Distance Education in Botswana and Library Service: Matters Arising Since the Colonial Period for the Records

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Olugbade Oladokun


With the cross-border experience that began in Salisbury College in Southern Rhodesia and ended with the award of Elementary Teachers’ Certifi cate (ETC) by the Education Department then based in Mahikeng, this paper submits that the History of open and distance learning (ODL) in Botswana predates the country’s Independence in 1966. Using documentary sources, the fi rst part of the paper provides an account of the peripatetic existence of distance education starting from the colonial period. The provision of distance education programmes at various stages in Botswana is articulated in response to how distance education has operated thus far in the country. The paper also points to the pedagogical methods utilised. The second part of the paper looks at the unquenchable thirst for education by Batswana in the face of limited programmes on offer in the country by distance delivery mode. This heralded the rush for cross-border distance education to satisfy the yearning. But then any academic programme of merit requires quality library service to enhance the learners’ motivation, learning process and learning success. Using qualitative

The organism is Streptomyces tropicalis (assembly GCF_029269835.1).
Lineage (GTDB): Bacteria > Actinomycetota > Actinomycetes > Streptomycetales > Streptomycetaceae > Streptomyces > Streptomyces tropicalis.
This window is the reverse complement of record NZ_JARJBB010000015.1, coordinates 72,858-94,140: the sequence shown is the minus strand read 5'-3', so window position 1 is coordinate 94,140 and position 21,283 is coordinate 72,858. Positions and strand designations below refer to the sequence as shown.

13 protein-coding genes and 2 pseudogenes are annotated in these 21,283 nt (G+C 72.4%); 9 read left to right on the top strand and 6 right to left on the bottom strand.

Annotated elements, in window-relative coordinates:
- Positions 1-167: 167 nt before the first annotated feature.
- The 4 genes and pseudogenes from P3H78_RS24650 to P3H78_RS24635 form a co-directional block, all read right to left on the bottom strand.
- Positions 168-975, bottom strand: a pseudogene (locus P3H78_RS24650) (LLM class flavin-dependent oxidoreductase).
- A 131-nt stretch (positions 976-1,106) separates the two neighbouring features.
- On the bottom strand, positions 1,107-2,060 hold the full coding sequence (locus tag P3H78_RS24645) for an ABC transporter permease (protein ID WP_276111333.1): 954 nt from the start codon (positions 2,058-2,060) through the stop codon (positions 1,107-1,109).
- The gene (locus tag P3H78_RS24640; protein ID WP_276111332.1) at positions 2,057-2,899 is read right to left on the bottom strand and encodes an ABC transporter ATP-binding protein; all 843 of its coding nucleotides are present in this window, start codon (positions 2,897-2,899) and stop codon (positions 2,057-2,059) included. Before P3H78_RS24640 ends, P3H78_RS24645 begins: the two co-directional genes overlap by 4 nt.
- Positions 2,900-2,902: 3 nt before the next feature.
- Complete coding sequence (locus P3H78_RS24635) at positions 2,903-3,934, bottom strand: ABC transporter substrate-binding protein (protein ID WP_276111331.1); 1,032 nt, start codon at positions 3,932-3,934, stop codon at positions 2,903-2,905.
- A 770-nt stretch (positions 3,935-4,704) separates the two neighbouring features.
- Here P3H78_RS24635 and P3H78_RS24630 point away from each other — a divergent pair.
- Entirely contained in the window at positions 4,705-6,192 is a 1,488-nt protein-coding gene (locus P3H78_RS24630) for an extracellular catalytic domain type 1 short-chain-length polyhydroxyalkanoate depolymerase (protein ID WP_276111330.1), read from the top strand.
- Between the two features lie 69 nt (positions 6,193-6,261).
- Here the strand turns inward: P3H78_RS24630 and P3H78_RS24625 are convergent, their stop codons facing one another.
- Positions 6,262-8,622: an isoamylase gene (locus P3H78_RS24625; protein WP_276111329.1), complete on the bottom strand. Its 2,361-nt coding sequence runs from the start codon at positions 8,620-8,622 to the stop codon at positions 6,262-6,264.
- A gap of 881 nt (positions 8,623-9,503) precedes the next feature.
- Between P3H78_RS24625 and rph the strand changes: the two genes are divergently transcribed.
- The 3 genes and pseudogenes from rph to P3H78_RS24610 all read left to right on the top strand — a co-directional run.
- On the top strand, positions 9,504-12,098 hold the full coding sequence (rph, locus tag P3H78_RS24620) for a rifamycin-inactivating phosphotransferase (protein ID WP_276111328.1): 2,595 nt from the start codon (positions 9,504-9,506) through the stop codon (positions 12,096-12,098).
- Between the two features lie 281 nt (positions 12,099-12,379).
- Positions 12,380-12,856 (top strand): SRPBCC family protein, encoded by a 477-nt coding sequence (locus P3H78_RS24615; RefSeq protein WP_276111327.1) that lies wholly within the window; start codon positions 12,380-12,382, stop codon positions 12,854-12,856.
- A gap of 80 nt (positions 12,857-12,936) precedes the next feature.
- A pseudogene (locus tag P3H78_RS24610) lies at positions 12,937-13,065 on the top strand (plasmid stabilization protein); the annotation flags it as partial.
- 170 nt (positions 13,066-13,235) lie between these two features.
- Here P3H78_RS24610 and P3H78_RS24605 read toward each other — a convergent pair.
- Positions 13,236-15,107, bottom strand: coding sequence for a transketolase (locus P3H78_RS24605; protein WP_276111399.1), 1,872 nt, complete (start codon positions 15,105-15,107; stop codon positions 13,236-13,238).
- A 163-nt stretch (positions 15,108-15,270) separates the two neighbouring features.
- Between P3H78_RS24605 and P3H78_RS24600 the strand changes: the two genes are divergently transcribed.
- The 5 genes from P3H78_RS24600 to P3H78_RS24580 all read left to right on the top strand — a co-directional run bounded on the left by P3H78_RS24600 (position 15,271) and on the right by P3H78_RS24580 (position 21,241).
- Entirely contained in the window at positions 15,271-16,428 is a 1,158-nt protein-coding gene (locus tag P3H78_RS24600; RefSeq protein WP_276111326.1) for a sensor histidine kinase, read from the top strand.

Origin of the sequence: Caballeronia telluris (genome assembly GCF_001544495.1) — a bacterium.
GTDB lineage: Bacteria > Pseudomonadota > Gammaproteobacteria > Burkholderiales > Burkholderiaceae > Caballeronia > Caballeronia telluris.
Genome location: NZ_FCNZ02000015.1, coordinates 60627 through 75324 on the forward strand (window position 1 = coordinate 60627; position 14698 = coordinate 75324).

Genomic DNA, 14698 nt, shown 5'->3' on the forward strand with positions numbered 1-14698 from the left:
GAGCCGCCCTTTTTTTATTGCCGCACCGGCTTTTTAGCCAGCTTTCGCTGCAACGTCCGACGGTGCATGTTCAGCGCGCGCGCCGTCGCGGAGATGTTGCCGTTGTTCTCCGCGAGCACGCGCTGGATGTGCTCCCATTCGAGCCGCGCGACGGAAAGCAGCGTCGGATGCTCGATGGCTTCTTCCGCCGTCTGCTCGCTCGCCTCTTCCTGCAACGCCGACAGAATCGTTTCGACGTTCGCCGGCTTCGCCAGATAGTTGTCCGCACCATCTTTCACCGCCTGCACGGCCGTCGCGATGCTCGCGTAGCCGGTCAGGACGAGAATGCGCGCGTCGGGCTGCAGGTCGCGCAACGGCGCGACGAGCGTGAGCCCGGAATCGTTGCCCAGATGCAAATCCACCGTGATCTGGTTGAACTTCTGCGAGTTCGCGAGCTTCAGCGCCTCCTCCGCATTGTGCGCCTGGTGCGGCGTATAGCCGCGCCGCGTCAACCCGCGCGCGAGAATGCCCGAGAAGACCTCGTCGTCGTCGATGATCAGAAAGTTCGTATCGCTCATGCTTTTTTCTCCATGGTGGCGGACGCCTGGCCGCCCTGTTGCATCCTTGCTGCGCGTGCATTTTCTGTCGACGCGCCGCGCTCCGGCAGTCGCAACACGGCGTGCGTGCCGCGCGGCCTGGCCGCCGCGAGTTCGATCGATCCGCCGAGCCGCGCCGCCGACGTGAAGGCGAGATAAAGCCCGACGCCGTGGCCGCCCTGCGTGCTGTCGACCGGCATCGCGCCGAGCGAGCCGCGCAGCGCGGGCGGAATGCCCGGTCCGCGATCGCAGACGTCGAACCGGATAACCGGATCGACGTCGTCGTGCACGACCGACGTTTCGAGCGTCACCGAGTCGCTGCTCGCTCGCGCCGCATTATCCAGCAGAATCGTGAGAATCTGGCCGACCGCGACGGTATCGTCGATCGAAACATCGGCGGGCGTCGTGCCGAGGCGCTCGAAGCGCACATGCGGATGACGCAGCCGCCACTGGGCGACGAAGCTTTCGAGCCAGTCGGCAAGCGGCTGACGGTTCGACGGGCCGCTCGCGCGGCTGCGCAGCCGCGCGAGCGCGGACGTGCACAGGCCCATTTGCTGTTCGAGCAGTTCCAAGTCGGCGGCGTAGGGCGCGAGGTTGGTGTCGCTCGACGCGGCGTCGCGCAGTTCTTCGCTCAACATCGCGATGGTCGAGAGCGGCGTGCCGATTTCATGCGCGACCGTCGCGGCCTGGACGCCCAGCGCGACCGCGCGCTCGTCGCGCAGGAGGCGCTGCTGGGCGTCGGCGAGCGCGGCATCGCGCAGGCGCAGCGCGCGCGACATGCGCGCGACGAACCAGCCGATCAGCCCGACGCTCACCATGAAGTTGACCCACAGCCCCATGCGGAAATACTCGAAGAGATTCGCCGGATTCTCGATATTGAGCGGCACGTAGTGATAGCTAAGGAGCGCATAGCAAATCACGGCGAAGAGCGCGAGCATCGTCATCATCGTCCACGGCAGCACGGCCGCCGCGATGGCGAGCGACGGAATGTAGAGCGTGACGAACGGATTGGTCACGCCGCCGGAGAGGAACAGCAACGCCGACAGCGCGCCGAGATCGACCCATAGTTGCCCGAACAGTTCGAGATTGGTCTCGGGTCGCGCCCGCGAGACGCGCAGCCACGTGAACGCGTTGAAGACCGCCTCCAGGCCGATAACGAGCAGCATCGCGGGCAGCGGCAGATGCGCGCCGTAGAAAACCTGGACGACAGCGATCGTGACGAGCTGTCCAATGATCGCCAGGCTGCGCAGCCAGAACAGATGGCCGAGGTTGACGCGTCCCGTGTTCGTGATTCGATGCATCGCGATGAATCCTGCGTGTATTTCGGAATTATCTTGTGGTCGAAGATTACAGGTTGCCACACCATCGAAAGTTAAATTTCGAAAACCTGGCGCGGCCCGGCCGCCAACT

and quantitative research design, this study applies vital elements (management, facilities and equipment, resources and services) of standards/guidelines for distance learning library service designed by the Association of College and Research Libraries (ACRL), to gauge library service to distance learners of four distance teaching institutions in Botswana. The results of the survey seem to evoke some tension between the beauty of the programme and the ugliness of not being able to signifi cantly meet the information needs of the students in the programme. The library service offered to distance learners falls short of the expectation of the standards and the students were generally not satisfi ed. The paper identifi es with the belief that both physical and virtual library service should be offered even as the Human Resource Development Council (HRDC) is urged to apply a clear regulatory and quality assurance regime that entails all requirements for the approval and practice of tertiary level ODL programmes in Botswana.

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